The question is – what could our Christian community do today that would so astonished nonbelievers that they would be forced to reexamine what we believe and why we believe it?”


“Real vs. Hollywood”

Author’s comment: My husband is an Army veteran. When he was stationed at Ft. Bragg, North Carolina, he was part of the 3rd battalion /5th Special Forces Group; for those who don’t know military lingo, that means he was a Green Beret.

His military experience still has benefits for me. Whenever we are watching a movie or television show, if there are espionage or military scenes, I will often ask him, “Is it real or Hollywood?” Real are the scenes where the filmmakers did their homework and used tactics, weapons, ordnance, combat, etc. that was real or could really happen. Hollywood means the filmmakers threw in things that could/would never happen in real life/combat; such as shooting a car with a pistol resulting in the gas tank exploding with the force of a bomb.

The following are some of the things I researched for my biblical novels. Those based upon research are noted as Real. The items added for creative license are noted as Hollywood.

Real or Hollywood, throughout all my biblical novels, my intention was to remain historical, culturally, and biblically respectful.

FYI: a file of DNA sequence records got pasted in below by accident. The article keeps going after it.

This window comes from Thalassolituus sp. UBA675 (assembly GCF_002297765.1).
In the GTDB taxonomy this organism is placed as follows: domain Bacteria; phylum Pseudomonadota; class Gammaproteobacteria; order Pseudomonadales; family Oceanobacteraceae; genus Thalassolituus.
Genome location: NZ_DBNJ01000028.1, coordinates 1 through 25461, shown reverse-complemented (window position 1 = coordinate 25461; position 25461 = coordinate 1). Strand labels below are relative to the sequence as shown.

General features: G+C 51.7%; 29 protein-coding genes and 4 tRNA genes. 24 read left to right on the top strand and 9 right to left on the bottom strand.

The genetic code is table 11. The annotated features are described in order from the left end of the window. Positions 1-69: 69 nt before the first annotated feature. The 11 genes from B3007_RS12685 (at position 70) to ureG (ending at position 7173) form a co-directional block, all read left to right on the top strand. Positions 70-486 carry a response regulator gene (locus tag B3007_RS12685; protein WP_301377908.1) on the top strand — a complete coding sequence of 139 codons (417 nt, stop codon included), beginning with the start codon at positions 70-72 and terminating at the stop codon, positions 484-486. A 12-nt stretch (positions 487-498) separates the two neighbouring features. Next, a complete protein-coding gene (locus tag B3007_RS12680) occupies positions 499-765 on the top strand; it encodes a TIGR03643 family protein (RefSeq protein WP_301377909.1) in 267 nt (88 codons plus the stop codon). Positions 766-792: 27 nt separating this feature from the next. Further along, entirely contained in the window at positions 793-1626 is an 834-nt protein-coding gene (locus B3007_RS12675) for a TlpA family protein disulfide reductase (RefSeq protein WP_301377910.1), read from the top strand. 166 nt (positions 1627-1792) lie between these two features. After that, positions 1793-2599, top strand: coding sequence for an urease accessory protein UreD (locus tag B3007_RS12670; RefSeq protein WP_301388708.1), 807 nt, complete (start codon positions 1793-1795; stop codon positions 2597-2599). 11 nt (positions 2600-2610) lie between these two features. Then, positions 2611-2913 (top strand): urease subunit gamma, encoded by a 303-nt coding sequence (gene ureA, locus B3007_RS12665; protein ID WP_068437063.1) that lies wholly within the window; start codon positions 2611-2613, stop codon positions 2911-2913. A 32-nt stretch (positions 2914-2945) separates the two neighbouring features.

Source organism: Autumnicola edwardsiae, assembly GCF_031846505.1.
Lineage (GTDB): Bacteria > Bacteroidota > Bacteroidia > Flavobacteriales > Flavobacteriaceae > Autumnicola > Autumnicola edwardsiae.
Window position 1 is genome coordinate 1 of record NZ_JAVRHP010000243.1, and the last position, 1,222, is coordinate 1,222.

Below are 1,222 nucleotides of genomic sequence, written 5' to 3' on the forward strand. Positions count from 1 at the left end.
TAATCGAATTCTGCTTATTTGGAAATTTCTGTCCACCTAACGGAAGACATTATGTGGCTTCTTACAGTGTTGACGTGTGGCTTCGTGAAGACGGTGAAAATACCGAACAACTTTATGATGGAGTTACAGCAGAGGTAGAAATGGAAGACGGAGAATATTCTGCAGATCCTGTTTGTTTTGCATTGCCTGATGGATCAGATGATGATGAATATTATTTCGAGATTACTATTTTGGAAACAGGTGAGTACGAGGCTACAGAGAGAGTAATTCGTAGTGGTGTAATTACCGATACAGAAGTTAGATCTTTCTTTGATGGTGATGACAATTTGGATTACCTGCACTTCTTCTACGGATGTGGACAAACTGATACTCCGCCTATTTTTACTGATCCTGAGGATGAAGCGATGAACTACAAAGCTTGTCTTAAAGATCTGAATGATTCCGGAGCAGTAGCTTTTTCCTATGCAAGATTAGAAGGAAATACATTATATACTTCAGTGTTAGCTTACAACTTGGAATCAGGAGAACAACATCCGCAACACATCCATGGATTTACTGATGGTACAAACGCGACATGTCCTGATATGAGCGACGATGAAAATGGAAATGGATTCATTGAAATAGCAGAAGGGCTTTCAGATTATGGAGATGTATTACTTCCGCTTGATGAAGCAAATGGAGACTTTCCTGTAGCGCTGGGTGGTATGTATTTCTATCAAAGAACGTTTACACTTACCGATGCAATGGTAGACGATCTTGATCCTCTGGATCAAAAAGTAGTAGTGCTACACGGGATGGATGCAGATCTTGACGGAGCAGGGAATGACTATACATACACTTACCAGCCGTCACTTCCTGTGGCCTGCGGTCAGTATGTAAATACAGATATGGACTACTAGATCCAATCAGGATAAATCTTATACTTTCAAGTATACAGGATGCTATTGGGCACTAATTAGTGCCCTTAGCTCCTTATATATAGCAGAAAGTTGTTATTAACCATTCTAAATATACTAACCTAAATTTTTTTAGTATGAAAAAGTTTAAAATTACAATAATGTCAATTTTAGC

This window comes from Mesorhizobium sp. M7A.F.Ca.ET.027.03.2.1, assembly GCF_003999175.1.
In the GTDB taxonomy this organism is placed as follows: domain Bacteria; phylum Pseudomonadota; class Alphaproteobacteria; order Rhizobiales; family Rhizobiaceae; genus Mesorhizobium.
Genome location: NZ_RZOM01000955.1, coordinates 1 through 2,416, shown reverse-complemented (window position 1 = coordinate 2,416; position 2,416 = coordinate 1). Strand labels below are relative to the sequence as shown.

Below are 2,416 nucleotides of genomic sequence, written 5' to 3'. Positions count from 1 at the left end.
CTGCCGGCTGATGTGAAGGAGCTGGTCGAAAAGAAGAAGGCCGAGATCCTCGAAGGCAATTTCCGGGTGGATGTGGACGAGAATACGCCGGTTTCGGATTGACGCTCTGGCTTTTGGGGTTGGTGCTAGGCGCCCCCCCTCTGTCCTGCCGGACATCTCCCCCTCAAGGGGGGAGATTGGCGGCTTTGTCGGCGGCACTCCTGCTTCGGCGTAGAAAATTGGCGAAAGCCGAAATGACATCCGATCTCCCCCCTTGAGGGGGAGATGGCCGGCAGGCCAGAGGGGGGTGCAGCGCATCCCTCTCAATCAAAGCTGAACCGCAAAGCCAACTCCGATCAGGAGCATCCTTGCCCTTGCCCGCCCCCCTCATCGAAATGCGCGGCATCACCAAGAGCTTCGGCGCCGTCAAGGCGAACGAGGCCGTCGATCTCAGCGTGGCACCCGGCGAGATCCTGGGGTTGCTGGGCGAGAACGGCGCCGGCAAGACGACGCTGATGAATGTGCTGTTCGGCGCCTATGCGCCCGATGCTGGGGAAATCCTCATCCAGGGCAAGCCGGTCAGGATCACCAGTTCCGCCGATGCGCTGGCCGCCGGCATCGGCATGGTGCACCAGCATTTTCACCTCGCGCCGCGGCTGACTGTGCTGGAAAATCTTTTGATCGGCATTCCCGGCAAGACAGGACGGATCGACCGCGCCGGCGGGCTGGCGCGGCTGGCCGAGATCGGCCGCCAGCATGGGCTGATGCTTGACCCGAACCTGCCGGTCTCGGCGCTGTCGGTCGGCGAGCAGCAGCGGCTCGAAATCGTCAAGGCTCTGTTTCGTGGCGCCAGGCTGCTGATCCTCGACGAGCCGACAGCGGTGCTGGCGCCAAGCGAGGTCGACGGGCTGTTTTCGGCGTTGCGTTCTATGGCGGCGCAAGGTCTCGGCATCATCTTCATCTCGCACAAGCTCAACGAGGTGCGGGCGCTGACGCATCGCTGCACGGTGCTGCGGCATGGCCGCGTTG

Alabastron: Real

Historically, this costly gift was given to a Jewish girl by her parents for her dowry. On her wedding night, after their marriage was consummated, the bride would pour the perfume over her husband’s feet, as a sign of submission and love. In “BEAUTY UNVEILED; Sisters of Lazarus, Book One,” Mary giving part of her own dowry [pouring the spikenard on the feet of Jesus] was a statement of complete love, devotion, submission, and obedience.

Angels: Somewhat real

Ask someone to describe an angel and most will answer a tall, slender, feminine being with soft features, flowing garments, and fluttery wings. 

I get it. Growing up, my first visual introduction to angels was Hans Zatzka’s painting, “The Guardian Angel.” This beautiful picture of the female angel watching the two children as they crossed a bridge presented a comforting reminder of God protection and care.